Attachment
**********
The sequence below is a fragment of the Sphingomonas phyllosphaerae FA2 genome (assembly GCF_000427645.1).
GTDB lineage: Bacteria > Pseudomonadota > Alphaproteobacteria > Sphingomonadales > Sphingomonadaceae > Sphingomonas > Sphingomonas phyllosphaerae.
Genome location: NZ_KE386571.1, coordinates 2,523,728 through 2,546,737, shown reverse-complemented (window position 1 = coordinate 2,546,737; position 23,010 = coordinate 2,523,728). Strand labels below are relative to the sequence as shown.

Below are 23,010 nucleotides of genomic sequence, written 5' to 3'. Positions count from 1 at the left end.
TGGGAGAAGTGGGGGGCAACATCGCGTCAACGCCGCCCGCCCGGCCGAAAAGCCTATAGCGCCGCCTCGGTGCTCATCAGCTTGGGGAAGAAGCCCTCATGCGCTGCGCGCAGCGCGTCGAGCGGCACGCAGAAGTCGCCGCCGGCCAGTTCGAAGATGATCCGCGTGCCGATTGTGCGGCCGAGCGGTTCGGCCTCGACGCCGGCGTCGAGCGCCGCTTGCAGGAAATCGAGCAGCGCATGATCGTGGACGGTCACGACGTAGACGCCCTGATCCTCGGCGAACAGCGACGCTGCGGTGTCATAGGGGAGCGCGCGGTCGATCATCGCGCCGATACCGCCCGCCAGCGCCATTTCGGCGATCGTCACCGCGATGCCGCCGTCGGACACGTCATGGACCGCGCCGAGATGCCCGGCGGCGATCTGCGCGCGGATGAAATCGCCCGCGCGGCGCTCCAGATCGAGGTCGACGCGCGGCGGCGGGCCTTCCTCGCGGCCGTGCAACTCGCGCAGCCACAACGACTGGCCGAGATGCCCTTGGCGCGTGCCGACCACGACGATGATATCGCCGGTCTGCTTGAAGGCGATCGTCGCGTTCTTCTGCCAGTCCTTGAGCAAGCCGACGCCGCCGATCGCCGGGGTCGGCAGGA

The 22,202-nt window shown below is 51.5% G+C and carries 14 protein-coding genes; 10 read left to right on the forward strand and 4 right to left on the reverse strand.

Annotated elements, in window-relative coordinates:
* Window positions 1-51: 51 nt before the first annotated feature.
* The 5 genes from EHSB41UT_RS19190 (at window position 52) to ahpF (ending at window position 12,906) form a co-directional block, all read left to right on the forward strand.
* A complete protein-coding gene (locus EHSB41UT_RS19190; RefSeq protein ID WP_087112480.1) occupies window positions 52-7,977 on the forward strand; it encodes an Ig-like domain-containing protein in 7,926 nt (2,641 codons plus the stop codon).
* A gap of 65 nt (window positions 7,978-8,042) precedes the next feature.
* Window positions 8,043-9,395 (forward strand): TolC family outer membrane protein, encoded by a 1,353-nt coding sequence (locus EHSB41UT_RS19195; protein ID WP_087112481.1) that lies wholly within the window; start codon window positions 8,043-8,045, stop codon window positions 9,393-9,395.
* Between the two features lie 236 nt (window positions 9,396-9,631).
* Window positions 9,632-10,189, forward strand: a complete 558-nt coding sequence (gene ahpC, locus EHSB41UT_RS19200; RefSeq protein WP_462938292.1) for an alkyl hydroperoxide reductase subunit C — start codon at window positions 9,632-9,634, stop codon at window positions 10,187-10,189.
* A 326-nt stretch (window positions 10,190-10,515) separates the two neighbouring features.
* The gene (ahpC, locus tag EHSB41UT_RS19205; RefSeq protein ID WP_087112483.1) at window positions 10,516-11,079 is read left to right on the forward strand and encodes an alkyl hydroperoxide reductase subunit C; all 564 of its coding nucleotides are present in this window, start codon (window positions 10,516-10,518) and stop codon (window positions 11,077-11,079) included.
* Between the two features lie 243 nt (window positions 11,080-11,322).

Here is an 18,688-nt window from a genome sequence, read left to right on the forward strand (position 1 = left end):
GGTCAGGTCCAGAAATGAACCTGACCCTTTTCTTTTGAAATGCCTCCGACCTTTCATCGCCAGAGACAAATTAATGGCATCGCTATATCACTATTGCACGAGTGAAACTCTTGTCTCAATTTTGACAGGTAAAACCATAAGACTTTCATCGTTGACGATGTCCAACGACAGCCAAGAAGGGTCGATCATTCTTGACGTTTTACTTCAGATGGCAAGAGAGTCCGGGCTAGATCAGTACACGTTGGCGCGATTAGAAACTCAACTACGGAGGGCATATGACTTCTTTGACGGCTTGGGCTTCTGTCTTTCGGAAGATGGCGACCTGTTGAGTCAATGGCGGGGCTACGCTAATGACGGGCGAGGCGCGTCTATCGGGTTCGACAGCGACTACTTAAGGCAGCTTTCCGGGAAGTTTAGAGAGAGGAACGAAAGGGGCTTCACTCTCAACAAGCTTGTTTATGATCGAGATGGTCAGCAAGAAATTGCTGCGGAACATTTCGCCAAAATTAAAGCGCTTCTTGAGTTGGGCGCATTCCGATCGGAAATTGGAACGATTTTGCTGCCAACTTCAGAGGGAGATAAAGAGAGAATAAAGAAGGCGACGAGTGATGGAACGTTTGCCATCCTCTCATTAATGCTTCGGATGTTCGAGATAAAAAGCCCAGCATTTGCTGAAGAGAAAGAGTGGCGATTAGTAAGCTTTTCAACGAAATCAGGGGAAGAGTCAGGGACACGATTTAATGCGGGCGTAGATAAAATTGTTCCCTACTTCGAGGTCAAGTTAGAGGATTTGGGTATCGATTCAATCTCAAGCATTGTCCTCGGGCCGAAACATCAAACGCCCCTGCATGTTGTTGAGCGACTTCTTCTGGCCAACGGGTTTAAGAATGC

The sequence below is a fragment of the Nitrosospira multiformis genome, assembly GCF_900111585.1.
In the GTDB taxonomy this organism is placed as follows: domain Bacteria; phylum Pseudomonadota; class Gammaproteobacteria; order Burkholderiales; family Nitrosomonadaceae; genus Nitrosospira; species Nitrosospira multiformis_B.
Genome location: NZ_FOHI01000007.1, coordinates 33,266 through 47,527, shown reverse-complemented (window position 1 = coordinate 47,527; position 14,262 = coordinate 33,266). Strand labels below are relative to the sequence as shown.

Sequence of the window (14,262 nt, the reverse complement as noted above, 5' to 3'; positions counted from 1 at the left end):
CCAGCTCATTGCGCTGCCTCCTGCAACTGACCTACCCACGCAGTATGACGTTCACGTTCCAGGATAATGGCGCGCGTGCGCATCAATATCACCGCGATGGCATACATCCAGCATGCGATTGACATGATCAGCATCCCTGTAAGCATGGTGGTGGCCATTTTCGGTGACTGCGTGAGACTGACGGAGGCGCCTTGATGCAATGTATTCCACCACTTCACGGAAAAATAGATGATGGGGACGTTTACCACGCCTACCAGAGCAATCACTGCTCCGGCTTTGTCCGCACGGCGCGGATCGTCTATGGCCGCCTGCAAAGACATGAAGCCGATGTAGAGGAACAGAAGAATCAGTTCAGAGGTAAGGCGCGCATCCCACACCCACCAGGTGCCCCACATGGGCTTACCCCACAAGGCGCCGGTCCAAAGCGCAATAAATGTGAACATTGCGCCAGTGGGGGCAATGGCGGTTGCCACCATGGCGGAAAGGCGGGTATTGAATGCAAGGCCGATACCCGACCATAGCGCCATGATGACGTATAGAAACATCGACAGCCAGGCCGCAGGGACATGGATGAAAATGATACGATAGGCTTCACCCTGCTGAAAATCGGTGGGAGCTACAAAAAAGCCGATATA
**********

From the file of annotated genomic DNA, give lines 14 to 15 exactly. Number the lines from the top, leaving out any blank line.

* Window positions 9,632-10,189, forward strand: a complete 558-nt coding sequence (gene ahpC, locus EHSB41UT_RS19200; RefSeq protein WP_462938292.1) for an alkyl hydroperoxide reductase subunit C — start codon at window positions 9,632-9,634, stop codon at window positions 10,187-10,189.
* A 326-nt stretch (window positions 10,190-10,515) separates the two neighbouring features.